In particular there has been a long standing tendency not to consider that an identical suffix is sufficient to render the marks as whole confusingly similar when they are both invented words.

That this approach may be too simplistic is reinforced by another recent unreported decision in opposition proceedings involving the marks TWINHALER and TWISTHALER where the Hearing Officer found that the two were confusingly similar when intended for use on identical goods (in both cases, asthma inhalers).

There has also been a growing trend on the part of the regulatory authorities within the pharmaceutical industry, in particular, the US Federal Drugs Administration (FDA) and its European equivalent (EMEA) to refuse new product names which most practitioners would not see as anything like existing brands. The rationale is that any confusion (even one incident) could lead to significant harm to the customer - especially if mis-prescribed a new drug.

In the past, the UK Trade Mark Registry (at least) have not adopted a similarly cautious approach and have often taken new marks in Class 5 which differ from the earlier right only by one or two letters, even where the suffix is identical. It seems this more liberal approach may now have ceased to apply.

Back to top

Article 5: Shorter Non-Use Terms - Is This a New Trend?

Traditionally, in most jurisdictions, trade mark owners have been allowed up to five years after registration to put marks into use before they become vulnerable to cancellation. This arrangement was considered to strike an acceptable balance between the need to keep the marks free for use by other traders, and thus avoid perpetual monopolies, as against the needs of the trade mark owner, who may require a period of several years to get his new product ready for the market.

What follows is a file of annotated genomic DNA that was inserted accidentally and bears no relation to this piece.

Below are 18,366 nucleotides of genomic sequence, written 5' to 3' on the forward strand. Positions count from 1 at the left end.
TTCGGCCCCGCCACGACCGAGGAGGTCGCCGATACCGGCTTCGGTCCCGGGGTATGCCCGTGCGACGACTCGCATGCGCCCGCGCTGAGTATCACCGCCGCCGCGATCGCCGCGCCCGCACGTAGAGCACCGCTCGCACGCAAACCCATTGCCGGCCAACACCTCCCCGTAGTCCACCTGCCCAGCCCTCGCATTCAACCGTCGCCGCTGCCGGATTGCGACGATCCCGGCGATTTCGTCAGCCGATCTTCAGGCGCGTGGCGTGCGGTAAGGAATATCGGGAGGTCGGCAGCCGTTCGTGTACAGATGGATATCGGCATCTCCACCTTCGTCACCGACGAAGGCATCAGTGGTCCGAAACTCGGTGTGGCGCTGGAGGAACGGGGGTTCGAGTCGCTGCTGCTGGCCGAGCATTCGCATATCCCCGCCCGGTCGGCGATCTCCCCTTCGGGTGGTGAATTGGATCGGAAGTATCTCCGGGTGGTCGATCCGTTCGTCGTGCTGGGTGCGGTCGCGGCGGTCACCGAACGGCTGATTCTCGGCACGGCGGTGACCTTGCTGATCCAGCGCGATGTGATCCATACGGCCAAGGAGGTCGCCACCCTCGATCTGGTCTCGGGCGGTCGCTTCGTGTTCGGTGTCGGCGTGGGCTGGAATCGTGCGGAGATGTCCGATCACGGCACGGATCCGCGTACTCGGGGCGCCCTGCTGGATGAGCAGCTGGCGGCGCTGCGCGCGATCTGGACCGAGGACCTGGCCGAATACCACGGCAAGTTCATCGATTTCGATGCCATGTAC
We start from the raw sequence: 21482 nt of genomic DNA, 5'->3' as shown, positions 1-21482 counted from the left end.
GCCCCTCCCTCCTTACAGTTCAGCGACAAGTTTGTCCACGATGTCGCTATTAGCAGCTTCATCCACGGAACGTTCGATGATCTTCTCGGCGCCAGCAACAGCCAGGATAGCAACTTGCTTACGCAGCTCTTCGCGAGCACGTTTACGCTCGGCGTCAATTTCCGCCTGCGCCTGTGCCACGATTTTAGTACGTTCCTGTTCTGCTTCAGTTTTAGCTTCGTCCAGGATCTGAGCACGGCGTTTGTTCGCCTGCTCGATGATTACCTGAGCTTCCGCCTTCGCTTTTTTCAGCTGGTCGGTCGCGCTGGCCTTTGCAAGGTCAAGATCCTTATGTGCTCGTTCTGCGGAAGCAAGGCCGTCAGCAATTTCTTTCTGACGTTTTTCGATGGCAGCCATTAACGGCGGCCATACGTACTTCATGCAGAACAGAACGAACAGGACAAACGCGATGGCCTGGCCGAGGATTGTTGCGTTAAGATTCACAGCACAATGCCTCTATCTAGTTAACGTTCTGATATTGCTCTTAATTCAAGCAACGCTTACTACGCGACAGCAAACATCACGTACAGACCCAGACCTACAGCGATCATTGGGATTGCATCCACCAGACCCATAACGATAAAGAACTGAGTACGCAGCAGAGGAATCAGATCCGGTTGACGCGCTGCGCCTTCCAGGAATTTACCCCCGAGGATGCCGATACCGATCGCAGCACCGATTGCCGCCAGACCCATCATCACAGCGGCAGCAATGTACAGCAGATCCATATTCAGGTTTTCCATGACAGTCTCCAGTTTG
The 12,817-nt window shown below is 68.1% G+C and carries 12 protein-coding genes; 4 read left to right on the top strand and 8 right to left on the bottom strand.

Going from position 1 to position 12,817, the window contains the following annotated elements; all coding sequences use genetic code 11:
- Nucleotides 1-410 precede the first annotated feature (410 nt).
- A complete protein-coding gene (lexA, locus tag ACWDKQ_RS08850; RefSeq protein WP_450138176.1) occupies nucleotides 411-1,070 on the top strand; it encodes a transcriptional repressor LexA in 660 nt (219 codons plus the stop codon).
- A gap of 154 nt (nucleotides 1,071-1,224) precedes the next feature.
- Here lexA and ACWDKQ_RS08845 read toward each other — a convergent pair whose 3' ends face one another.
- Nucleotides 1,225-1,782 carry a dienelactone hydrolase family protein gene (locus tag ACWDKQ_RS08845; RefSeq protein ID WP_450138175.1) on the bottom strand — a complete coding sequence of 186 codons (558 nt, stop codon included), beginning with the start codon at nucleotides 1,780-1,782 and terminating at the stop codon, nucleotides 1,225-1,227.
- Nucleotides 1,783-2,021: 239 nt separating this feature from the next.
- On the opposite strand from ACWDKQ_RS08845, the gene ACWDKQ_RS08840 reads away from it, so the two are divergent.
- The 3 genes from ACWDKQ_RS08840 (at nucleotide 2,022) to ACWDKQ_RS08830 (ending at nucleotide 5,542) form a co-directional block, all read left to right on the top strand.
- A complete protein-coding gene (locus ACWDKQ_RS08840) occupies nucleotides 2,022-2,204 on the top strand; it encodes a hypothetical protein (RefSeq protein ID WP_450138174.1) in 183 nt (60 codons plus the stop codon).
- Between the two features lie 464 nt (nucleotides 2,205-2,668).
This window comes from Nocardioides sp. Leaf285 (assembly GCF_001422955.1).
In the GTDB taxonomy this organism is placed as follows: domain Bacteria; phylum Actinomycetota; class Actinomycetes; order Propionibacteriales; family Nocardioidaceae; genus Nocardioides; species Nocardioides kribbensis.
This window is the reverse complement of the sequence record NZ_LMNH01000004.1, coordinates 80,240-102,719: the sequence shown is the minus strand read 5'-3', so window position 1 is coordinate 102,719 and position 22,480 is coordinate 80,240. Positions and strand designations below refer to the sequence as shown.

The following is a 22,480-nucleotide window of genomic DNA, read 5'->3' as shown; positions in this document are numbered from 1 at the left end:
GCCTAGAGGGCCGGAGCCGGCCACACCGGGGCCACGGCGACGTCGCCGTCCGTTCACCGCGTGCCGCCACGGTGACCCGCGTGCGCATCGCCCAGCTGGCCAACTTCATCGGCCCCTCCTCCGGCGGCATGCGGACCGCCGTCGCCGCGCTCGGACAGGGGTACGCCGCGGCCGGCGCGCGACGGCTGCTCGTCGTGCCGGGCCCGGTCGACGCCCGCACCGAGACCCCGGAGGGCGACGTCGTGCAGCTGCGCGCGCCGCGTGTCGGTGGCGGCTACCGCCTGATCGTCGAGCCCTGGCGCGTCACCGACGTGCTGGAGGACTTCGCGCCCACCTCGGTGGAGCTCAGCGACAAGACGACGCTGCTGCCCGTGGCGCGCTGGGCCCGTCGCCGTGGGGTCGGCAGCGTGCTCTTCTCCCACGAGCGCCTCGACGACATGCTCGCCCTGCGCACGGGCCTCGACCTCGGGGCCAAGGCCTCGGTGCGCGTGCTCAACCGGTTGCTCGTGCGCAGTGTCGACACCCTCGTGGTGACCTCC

Whilst many jurisdictions, (including the European Union (CTM) and the USA) still allow trade mark owners five years within which to commence use of their mark before it is open to challenge, there has been a growing trend in the Far East and Australasia to reduce this period to three years.

In particular, Australia, China, Indonesia, Japan and Taiwan have recently all reduced their statutory non-use periods to three years. This year, both Hong Kong (whose Trade Marks Ordinance came into effect on 4th April 2003) and New Zealand (where the new Trade Marks Act came into effect in August 2003) have similarly reduced the non-use cancellation period to three years.

If this trend continues, trade mark owners will need to act more quickly to introduce their new products or services to the commercial market place. They should also note that there are now significant discrepancies as between various countries insofar as the non-use provisions are concerned.

If further advice is required as to the position in an individual country, or what type of use might be considered sufficient to maintain the registration, clients should contact one of the firm’s trade mark advisors.

Back to top

Bookmark and Share
News

Follow us

Newsletter subscriptions

In support of our environmental policy we encourage email subscriptions to receive our patent and trade mark newsletters as soon as they are published. Please send your contact details to subscriptions@dyoung.com.

For RSS users

Our RSS news feeds allow you to see when we have added new content to our website so you can get the latest site updates in one place, as soon as they are published.

Social media

Privacy Policy

We are committed to protecting and respecting your privacy. To understand our views and practices regarding your personal data and how we will treat it please see www.dyoung.com/privacypolicy